Summer Select™ - Innovative Summer Annuals

La Crosse Seed’s Summer Select® family of summer annual forages delivers innovative forage seed options to producers. We have partnered with top breeders to acquire what we believe to be the best genetics and most versatile summer annual portfolio available. The Summer Select® lineup features products with advantages including greater digestibility, disease resistance, standability and more.

The Summer Select® Summer Annual forage portfolio includes proven, high-performance options for sorghum x sudangrass, forage Sorghum, grain sorghum, pearl millet and teff grass.

Many varieties within our proprietary Summer Select® portfolio include the brown mid-rib (BMR) trait, which denotes improved digestibility and higher energy forage. Also within the lineup are varieties that include the brachytic dwarf trait, which assures greater leaf-to-stem ratio and improved standability.

Forage Sorghum

Excellent choice when used for silage in a single cut system. Stems and leaves are similar to corn and produce as much silage/acre. Protein content of sorghum silage is similar to corn, but less digestible because of the lower grain content and higher fiber content. Although forage sorghum can regrow, regrowth is much slower than sorghum x sudangrass.

Grain Sorghum

Grain sorghum has traditionally been used for livestock feed and is considered a drought tolerant, high energy, high yield summer annual crop. Its stems and foliage are used for hay, green chop, pasture and silage. Grain sorghum has also gained popularity as a gluten-free food product and use in ethanol production.

Sorghum x Sudangrass

Primarily used for grazing and hay production in multi cut systems due to high regrowth potential. Faster regrowth than forage sorghum and stronger stalk strength than sudangrass. Larger stems make drying for hay more difficult than sudangrass. Yield is generally less than forage sorghums, but higher than sudangrass.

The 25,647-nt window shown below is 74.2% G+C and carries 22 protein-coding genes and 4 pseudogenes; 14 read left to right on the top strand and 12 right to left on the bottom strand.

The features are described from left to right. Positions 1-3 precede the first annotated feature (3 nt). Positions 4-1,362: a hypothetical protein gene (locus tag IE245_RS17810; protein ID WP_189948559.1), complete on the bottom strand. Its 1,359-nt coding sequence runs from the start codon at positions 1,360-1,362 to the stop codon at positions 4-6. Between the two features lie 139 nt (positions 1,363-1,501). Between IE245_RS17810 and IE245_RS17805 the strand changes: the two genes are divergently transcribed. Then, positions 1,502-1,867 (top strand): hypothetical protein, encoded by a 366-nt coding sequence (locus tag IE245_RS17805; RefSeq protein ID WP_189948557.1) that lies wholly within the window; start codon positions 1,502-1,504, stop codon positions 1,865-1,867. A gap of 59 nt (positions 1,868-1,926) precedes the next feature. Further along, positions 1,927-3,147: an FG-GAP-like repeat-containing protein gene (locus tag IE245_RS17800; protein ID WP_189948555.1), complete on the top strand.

Pearl Millet

Rapid growing, high quality warm season annual. It can be grazed by animals demanding quality forage such as dairy cows. It can also be plowed down for high organic matter, used as a cover crop, dry hayed, ensiled or green chopped. Due to large stem, a hay conditional and extra drying days may be required. Pearl millet’s outstanding tillering capabilities can turn a poor stand into an excellent stand.

Teff Grass

Warm season annual with rapid seed germination and development. It can be harvested multiple times during the growing season, and used as dry hay, silage or pasture. Teff grass combines excellent forage quality with high yield despite its relatively short growing season. It germinates quickly after planting and reaches heading stage in 8 weeks. Use caution when grazing teff grass as it is shallow-rooted and livestock may pull plants from the ground.

Forage Sorghum

Seeding Rate:
Alone (lbs./acre): 6-20
Seeds/lb.: 17,000
Depth (in.): 3/4 – 1 ½

Planting Time:
May-July
Emergence (days): 10

Grain Sorghum

Seeding Rate:
Alone (lbs./acre): 4-20
Seeds/lb.: 15,000
Depth (in.): 1

Planting Time:
May-July
Emergence (days): 10

Pearl Millet

Seeding Rate:
Alone (lbs./acre): 10-30
Mixes (lbs./acre): 5-20
Seeds/lb.: 60,000
Depth (in.): ½ – 1

Planting Time:
May-July
Emergence (days): 3-5

Sorghum x Sudangrass

Seeding Rate:
Alone (lbs./acre): 25-50
Mixes (lbs./acre): 5-20
Seeds/lb.: 21,000
Depth (in.): 3/4 – 1 ½

Planting Time:
May-July
Emergence (days): 10

Teff Grass

Seeding Rate:
Alone (lbs./acre): 8-12
Seeds/lb.: 1,300,000
Depth (in.): ¼

Planting Time:
May-July
Emergence (days): 3-5

General summer annual management information is listed below. For product and species-specific management information visit product pages.

Fertility

  • Please test your soil
  • Under favorable conditions, 1-1¼ lbs. of nitrogen/day of planned growth should be available for ultimate growth, with little risk for nitrate poisoning
  • Potassium levels should be maintained similar to that of corn
  • If soil pH is greater than 7.2, an application of Iron may be necessary to prevent iron chlorosis

 

Avoiding Nitrate and Prussic Acid Poisoning

  • Do not harvest drought stricken plants within four days following heavy rain
  • Do not apply nitrogen prior to expected drought periods
  • If in doubt, cut at higher stubble height as nitrates tend to
    accumulate in lower stalk
  • If high prussic acid is found, wait one month prior to feeding. Unlike excessive nitrates, prussic acid will escape from the plant over time.

 

Harvest

  • Use sharp blades- a clean cutting will enhance regrowth
  • Quality levels, including NDFd, protein and more, will decline if crop is harvested after recommended stage of maturity

Summer Annuals Products